During the first or conflict resolution phase of a packet swtch cycle, the decision as to whether or not to write a logic "1" into a ring bit position is based on whether there is a match between the number in the ring bit position counter and the address contained in the header of a packet stored in buffer 34. During the second phase of a packet switch cycle an input port that did not reserve an output port during the conflict resolution phase will reserve the first available output port as indicated by the occupancy of the corresponding ring bit positions. Thus, during the second phase of a packet switch cycle, the input control 36 will cause a logic "1" to be written into the first empty ring bit position received by its ring interface. The input control 36 keeps track of which output port has been reserved and the phase in which the output port has been reserved. If the input port reserved an output port during the conflict resolution phase of the packet switch cycle, then the input control 36 causes an actual data packet to be transmitted from the buffer 34 into the sorter network at the start of the transmission phase. On the other hand, if the input port reserved an output port during the second phase of the packet switch cycle, the input control 36 causes a dummy packet containing no actual user data to be routed through the sorting network.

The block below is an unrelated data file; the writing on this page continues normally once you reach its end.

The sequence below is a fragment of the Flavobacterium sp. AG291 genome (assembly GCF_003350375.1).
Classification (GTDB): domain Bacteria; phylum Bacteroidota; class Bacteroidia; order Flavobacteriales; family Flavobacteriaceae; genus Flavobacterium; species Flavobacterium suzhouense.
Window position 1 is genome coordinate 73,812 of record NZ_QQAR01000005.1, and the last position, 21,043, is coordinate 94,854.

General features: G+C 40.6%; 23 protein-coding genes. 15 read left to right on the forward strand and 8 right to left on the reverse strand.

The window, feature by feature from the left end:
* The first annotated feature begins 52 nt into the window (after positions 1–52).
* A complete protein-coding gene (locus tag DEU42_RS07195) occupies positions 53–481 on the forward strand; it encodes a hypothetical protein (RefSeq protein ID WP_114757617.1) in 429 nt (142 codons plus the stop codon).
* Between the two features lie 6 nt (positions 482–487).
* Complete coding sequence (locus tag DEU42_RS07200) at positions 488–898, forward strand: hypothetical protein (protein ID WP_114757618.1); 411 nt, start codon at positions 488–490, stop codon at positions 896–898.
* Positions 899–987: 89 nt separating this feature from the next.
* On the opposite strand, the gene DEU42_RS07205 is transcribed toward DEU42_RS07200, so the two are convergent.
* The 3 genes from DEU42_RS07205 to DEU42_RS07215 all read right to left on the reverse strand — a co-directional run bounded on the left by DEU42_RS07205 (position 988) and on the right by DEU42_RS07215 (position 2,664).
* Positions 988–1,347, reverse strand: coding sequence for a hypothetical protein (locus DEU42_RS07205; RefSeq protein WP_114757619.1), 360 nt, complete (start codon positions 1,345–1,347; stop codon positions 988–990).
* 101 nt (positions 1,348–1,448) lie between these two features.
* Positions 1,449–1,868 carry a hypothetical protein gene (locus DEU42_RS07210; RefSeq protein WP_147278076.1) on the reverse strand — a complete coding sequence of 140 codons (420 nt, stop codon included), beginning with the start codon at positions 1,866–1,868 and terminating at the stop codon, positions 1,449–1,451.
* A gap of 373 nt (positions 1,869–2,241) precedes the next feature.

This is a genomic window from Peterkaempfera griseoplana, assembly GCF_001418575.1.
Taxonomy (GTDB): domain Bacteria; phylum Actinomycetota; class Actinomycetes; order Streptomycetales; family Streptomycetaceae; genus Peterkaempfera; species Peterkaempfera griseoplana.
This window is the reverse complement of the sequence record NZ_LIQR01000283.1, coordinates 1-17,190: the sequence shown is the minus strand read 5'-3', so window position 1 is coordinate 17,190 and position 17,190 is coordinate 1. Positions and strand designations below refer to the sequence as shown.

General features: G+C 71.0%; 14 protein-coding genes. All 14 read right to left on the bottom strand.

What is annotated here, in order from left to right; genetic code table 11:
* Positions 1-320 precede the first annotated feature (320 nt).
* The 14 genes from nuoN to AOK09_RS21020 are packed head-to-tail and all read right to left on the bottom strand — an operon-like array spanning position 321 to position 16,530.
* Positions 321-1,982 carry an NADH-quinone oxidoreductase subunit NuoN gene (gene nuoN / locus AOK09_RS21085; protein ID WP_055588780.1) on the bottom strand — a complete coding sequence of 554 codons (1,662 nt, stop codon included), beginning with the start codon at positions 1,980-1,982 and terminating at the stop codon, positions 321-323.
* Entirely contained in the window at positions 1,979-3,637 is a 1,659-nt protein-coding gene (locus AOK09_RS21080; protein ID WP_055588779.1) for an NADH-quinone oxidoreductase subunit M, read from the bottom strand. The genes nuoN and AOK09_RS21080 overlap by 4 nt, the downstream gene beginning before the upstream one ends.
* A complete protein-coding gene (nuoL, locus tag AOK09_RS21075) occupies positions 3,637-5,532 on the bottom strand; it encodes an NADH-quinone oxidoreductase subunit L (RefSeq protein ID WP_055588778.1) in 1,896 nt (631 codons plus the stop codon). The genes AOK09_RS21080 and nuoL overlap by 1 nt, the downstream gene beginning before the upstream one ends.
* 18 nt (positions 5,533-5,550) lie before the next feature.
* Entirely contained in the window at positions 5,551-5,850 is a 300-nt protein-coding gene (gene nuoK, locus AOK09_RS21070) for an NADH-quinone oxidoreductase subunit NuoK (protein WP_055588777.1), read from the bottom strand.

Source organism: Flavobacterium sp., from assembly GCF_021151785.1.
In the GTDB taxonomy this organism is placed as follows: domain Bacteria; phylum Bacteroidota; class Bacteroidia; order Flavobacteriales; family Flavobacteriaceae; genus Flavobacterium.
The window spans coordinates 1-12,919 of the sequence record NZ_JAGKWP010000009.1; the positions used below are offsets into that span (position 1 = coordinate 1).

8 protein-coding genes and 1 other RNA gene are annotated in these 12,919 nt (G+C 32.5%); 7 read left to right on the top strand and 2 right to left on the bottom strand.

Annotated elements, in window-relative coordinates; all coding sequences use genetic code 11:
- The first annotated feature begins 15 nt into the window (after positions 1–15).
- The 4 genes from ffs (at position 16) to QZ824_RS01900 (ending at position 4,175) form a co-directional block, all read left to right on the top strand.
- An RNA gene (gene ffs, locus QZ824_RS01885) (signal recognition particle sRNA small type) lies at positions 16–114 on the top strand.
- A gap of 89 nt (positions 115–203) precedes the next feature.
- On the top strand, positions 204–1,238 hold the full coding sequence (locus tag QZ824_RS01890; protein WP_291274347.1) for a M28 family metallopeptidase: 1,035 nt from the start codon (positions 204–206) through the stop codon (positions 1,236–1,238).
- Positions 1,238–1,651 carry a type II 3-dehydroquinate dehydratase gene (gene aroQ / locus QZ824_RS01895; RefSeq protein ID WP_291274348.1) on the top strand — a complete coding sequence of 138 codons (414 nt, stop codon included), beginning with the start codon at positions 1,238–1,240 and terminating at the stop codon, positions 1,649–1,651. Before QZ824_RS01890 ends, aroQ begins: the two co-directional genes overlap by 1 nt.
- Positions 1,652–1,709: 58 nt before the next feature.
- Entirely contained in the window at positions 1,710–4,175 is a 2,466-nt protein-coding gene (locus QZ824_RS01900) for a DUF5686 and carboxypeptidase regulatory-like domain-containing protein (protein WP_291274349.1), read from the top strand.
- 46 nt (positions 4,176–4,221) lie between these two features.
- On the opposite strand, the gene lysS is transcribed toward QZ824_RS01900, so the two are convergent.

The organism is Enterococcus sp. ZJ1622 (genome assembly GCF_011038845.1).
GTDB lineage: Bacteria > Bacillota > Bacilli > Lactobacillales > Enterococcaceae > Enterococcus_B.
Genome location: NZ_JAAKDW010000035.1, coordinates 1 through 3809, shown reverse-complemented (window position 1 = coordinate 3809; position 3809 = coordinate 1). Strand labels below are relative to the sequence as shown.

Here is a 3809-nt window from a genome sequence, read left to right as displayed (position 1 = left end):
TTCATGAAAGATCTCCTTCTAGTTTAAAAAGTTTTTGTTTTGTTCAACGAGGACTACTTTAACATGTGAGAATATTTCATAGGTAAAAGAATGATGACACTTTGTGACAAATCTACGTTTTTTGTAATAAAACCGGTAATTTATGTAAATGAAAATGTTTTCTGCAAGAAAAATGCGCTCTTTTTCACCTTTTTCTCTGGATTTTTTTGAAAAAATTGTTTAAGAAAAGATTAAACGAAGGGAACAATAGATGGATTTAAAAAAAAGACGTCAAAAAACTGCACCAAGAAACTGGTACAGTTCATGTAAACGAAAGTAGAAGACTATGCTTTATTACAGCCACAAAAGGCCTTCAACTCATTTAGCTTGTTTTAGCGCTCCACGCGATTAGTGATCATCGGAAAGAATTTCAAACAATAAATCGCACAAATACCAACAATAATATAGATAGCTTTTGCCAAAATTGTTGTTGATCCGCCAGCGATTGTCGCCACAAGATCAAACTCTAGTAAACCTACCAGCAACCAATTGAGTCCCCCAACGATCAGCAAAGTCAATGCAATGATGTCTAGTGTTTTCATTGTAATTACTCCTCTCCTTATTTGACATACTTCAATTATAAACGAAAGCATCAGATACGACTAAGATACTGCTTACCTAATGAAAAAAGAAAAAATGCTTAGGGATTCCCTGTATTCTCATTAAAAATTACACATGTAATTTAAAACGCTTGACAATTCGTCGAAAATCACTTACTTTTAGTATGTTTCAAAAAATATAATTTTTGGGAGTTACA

When a packet leaves the sorter network via lines 16, it may be temporarily stored in buffer 44 under the control of output control circuit 46. Network interface 32 serves to supply protocol information to packets leaving the switch and convert such packets from parallel to serial form for transmission via line 25 to other parts of the telecommunications network.
The headend circuit 19 of the ring 24 of FIG. 1 is responsible for generating timing sequences for the ring 24 and for insuring that there are an appropriate number of bit positions on the ring. Details of a headend circuit are disclosed in Bingham et al. "Enhanced Efficiency Batcher-Banyan Switch", U.S. patent application Ser. No. 945,079 filed on Dec. 22, 1986 and assigned to the assignee hereof. The contents of this patent application are incorporated herein by reference. This patent application has issued as Bingham et al. U.S. Pat. No. 4,761,780, Aug. 2, 1988.
Finally, the above described embodiments of the invention are intended to be illustrative only. Numerous alternative embodiments may be devised by those skilled in the art without departing from the spirit and scope of the following claims.
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|Cooperative Classification||H04L49/25, H04L49/1507, H04L49/254|
|Oct 7, 1987||AS||Assignment|
Owner name: BELL COMMUNICATIONS RESEARCH, INC., 290 WEST MOUNT